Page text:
nasal obstruction | The New York Otolaryngology Group

If you have a question or concern, send us an email. A doctor from one of our centers will answer your question in confidence. We may post the Q & A on the blog if space permits to help others who may have the same question, but will not use your name.

Will Surgery for a Deviated Septum Help?

Question:  

 

I wanted to know if surgery for a deviated  septum would solve my nasal and sinus passages. I have difficulty breathing due to mucus blockage.  It has gotten so bad it effects the pitch/tone of my voice.

 

Answer:

Thank you for your question.

The septum is a wall that extends from the front of the nose to the back and divides the nose into two passageways.   It is never completely straight, but sometimes will be twisted from side to side so that it blocks the nasal passages.  If is causing enough of a problem in breathing,  your ENT doctor or sinus specialist may recommend straightening the “deviated” septum.  A deviated septum may cause you to sound clogged and may predispose you to sinus infections. (sinusitis)

This is a surgical procedure, done through the inside of the nose.  The surgeon will make a small incision in the lining covering the septum and lift the lining off the cartilage and bone that make up the septum.  Some bone or cartilage may need to be removed, and the rest is placed back in the midline- so as to improve the airway.   There is NO change in the way you look after septal surgery and you should not get black and blue-  That occurs when one gets a rhinoplasty (cosmetic surgery to change the appearance of the nose) at the same time.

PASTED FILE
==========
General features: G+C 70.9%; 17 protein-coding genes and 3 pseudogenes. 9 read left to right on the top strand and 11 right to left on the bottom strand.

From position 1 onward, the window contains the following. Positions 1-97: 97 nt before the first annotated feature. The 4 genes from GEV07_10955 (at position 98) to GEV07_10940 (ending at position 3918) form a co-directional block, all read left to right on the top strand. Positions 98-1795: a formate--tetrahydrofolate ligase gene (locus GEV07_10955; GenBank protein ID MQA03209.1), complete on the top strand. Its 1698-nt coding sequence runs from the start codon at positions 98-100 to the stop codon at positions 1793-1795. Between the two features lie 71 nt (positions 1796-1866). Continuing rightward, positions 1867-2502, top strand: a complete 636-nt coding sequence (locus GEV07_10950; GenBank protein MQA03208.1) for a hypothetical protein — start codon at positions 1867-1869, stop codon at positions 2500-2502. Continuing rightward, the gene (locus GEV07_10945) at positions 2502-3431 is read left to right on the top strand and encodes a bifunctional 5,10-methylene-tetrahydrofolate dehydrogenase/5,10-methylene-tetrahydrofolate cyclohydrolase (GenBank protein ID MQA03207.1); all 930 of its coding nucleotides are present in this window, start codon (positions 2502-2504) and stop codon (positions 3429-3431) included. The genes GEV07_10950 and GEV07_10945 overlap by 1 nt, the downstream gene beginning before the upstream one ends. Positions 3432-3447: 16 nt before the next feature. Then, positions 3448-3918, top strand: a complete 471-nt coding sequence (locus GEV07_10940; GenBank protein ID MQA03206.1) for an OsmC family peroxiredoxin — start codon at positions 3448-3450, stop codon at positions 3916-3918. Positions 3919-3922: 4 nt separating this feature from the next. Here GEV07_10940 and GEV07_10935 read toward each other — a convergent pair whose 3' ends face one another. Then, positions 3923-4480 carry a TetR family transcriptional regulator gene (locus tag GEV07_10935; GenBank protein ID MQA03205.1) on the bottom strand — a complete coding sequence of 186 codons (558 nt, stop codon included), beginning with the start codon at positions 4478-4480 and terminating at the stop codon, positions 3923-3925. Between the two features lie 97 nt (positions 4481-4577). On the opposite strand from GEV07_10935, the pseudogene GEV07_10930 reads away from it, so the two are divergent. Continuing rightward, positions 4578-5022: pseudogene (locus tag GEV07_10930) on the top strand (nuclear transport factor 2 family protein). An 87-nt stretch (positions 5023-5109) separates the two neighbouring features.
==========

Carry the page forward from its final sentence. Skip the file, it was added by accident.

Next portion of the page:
I can’t tell for sure that the septum is your problem without an exam.  There are many other causes of nasal obstruction, such as allergies, polyps or even temporarily as you know with a bad cold.  Additionally, one can have the straightest septum in the world, but yet have the nose blocked from any of those problems.  If you don’t have any of the other problems and septum is blocking, it is quite likely that straightening it should improve your breathing and the change in your voice that comes from not breathing well through your nose.

I hope this clears things up.

Robert Pincus MD, FACS

Co-Director NY Sinus Center

Associate Professor Otolaryngology

photo_map RECENT Q & A's